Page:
But if the tunnel is one way, there is no need to introduce ports.
Of course, OS security is also applied.
The reason I introduced this is because nat'ing from the outside directly to the inside may not be ideal.
Lets say your Nat address that you present to the vendor is 10.5.1.1
Also you have 2 internal servers - 192.168.5.10, 192.168.5.11
you cannot do
static (inside,outside) 10.5.1.1 192.168.5.10
static (inside,outside) 10.5.1.1 192.168.5.11
because the firewall won't know which one to use. You also can't do
static (inside,outside) tcp 10.5.1.1 80 192.168.5.10 80
static (inside,outside) tcp 10.5.1.1 80 192.168.5.11 80
for the same reason as above.
But you could do -
static (inside,outside) tcp 10.5.1.1 80 192.168.5.10 80
static (inside,outside) tcp 10.5.1.1 443 192.168.5.11 443
because the ports are different so there is no ambiguity and the firewall will know which address to send it to.
"So in your example, 10.5.1.1 is the address that will be nonat'd and on the cryptomaps, correct?"
10.5.1.1 would be the address the vendor use to connect to your servers. Yes it would be the address used in the crypto map.
And there is a last scenario:
18.104.22.168 -- fw1 -- fw2 -- 22.214.171.124 & 126.96.36.199
so all hosts behind fw2 should be able to access 188.8.131.52 but not the other way.
so the idea is to have 184.108.40.206 point to 220.127.116.11 for the tunnel config (interesting traffic) and have a pat on fw2 that pats 18.104.22.168 & 22.214.171.124 to 126.96.36.199 when destined to 188.8.131.52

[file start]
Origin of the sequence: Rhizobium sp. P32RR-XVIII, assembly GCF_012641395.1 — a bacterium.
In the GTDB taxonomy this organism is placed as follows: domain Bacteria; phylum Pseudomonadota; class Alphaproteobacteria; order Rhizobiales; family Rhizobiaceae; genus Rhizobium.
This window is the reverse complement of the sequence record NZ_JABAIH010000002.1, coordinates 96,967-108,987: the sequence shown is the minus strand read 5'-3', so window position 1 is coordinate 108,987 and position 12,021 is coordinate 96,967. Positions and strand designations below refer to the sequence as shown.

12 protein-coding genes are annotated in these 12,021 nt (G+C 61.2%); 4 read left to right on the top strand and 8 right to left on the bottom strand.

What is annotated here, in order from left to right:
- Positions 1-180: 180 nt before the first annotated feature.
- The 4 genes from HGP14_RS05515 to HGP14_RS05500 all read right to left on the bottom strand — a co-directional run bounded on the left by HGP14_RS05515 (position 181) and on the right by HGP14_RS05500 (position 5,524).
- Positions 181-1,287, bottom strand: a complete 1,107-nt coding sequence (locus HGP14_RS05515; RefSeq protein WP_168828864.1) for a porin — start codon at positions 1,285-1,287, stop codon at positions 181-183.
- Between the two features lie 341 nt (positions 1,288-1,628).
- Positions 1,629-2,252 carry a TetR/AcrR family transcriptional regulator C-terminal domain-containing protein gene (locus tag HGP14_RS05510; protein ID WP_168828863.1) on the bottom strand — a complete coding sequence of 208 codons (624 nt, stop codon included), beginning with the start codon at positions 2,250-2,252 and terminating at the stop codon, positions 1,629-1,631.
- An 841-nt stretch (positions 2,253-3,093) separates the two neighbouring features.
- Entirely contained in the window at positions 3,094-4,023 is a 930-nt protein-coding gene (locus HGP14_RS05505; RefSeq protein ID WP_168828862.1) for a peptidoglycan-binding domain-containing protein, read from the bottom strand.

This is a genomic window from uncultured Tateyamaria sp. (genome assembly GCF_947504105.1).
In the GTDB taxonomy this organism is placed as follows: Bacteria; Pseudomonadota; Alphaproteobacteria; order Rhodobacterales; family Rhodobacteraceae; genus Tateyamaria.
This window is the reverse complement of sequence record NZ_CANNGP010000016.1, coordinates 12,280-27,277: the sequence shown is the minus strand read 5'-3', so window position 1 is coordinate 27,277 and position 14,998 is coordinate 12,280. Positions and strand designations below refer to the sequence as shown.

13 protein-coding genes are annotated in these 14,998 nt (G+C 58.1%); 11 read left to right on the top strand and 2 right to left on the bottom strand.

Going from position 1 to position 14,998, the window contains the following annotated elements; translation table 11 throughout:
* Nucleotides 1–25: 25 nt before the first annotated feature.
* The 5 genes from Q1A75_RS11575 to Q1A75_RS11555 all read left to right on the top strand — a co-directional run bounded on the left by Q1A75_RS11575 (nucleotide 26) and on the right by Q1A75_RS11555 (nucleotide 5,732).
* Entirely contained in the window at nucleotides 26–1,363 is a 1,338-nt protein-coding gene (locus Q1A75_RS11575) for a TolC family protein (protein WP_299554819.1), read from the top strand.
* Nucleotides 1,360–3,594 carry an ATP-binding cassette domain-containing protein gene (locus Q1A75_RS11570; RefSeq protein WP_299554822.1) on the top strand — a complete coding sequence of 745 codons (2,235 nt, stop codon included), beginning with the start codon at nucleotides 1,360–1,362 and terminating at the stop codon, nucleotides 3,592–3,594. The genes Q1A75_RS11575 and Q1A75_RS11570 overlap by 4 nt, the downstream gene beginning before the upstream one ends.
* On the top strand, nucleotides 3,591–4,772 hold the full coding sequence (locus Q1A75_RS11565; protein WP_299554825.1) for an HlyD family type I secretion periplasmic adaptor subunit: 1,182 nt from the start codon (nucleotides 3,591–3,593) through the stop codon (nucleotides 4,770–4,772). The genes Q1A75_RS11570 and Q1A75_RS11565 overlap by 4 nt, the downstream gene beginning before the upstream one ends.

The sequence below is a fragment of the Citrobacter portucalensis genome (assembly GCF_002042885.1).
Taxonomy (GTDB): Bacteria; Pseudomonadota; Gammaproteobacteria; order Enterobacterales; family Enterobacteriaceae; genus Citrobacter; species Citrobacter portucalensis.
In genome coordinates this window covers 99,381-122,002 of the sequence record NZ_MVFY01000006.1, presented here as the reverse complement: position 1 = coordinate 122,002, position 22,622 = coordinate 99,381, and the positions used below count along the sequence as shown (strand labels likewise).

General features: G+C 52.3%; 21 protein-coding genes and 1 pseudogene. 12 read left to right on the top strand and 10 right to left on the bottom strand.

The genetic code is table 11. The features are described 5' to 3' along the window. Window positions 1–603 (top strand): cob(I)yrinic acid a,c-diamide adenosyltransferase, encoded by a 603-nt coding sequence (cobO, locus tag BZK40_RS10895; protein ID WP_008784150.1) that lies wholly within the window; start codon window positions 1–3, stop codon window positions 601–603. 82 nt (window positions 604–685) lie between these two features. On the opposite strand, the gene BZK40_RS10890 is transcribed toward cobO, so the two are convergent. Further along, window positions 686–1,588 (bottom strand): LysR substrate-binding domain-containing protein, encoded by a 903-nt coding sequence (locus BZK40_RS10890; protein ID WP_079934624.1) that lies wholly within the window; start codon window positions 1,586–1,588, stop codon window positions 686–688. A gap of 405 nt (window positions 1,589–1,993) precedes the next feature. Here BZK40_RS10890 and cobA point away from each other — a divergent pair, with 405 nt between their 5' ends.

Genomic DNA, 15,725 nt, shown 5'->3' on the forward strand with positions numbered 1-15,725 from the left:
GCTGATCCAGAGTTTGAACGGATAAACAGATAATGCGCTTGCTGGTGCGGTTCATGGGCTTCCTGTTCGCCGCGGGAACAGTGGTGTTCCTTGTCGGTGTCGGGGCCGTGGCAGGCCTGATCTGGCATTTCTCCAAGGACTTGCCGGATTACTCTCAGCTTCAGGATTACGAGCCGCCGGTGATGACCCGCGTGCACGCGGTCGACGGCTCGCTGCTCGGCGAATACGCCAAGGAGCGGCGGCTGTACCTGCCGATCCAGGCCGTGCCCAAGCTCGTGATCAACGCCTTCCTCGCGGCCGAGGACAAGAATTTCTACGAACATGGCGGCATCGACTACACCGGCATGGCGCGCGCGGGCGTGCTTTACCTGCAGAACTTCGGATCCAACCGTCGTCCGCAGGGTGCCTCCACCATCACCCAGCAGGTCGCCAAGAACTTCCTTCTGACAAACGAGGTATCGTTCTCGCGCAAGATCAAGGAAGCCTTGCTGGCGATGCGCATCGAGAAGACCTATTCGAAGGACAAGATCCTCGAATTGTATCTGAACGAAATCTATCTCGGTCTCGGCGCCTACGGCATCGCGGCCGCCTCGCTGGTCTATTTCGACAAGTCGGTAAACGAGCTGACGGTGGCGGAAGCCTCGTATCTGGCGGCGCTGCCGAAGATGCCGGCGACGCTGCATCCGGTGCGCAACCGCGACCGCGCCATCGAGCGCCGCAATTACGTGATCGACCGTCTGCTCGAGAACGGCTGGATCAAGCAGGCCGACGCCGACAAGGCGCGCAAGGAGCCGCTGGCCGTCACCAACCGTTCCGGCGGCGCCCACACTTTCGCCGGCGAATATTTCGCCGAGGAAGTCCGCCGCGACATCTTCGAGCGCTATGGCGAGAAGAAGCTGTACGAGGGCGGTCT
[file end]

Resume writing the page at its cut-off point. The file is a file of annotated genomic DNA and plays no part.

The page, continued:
Does that make sense?
How would that look like?
so 184.108.40.206 has no visibility to the hosts behind fw2 and because there is no port associated (as in your previous example), 220.127.116.11 will not be able to access the hosts.
Here's the setup I came up with to hide the internal hosts:
object-group network MYHOSTS
network-object host 18.104.22.168
object-group network VENDORHOSTS
network-object host 22.214.171.124
access-list Inside_nat_outbound_3 extended permit ip object-group MYHOSTS object-group VENDORHOSTS
nat (Inside) 15 access-list Inside_nat_outbound_3
global (Outside) 15 126.96.36.199 netmask 255.255.255.255
crypto map Outside_map 3 match address Outside_3_cryptomap
crypto map Outside_map 3 set peer 188.8.131.52
crypto map Outside_map 3 set transform-set ESP-3DES-SHA
crypto map Outside_map 3 set security-association lifetime seconds 28800
crypto map Outside_map 3 set security-association lifetime kilobytes 4608000
access-list Outside_3_cryptomap extended permit ip host 184.108.40.206 object-group VENDORHOSTS
so basically traffic from MYHOSTS to VENDORHOSTS are PAT'd to 220.127.116.11 and therefore the vendor does not see my internal address (18.104.22.168), and this address(22.214.171.124)is applied on the cryptomaps. I noticed though that there are no nonat's in this setup.
Also when the traffic is coming from the VENDORHOSTS to MYHOSTS, it is pointing to 126.96.36.199, how is it being translated to 188.8.131.52? Is there a need for a
static (inside,outside) 184.108.40.206 220.127.116.11 netmask 255.255.255.255 ?